2. Plug in the external 12V power supply to the programmer. You may see that either 2 or all 4 of the programmer's LEDs are lit. Even before you plug the power supply in, the power LED will be on because it draws power from your computer.

3. Under the "Help" menu select "Test Hardware" and observe the two adjacent LEDs (VCC and VPP) on the lower left corner. They should flicker temporarily and a "Hardware Present" message should appear on the status bar of the software's window. If that is not the case you are in real trouble. Trace ALL of the above steps, check the power supply, check the cable, etc.

4. Click on the "Test H/W" tab (near the status bar) and on the "ZIF 32PIN" chart check only the "1-Vpp" square. A few things will automatically change and that's fine. Do not change anything else. Then with a multimeter measure the voltage between pins 1 and 16 on the ZIF socket, as shown in the picture earlier on this long post. If the voltage is less than 12.8V DC, use a small screwdriver on the blue potentiometer and adjust it until you read that value. It's your programming voltage.

5. Go to the "Device" tab and select 27C800 under the "Device" menu. You will see the message "Require Adapter EPROM 16bit(DIP42)" on your screen. Additionally you will see that the 12 DIP switches graphic changes from what it was before. You must then match the positions of the real 12 DIP switches on the programmer to those on the graphic, by means of a small screwdriver or other small tool. The power must be ON while you perform this operation.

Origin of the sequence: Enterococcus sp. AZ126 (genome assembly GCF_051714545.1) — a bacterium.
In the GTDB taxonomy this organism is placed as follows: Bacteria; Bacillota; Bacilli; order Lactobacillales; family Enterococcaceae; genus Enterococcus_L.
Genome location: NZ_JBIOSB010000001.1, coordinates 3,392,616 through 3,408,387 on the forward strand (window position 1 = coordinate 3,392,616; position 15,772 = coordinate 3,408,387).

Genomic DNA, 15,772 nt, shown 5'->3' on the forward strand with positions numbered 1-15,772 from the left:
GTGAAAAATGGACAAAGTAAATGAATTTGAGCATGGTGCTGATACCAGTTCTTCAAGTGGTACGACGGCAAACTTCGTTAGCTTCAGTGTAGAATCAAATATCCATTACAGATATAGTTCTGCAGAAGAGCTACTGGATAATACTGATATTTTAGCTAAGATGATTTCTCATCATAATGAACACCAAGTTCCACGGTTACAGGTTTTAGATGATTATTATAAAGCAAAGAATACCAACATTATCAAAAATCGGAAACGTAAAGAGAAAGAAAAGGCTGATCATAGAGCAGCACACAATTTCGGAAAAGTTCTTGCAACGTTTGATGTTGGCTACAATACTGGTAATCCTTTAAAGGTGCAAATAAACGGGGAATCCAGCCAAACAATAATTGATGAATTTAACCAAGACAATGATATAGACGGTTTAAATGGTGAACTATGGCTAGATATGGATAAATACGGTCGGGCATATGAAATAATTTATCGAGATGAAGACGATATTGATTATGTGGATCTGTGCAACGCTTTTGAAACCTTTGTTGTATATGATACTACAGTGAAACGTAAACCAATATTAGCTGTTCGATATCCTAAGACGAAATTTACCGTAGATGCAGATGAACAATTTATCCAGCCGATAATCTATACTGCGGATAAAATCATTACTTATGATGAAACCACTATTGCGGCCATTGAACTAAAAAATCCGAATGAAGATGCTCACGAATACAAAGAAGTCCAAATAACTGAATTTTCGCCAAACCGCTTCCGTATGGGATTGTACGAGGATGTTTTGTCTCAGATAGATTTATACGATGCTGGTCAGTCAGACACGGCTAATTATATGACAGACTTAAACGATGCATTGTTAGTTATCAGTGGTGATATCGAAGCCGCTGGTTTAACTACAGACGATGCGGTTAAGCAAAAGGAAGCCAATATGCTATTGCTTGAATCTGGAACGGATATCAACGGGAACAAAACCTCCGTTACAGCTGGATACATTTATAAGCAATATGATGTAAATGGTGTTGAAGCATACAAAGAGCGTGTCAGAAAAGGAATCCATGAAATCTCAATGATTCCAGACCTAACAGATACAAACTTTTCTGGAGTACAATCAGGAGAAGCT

6. Insert the 27C800 on the socket of the adapter. Some pins won't go in so use your fingers or small tools to help with the insertion. Do not push hard if you feel resistance, you may bend and break the pins. Check for the proper orientation of the chip's notch to that of the graphic on the adapter.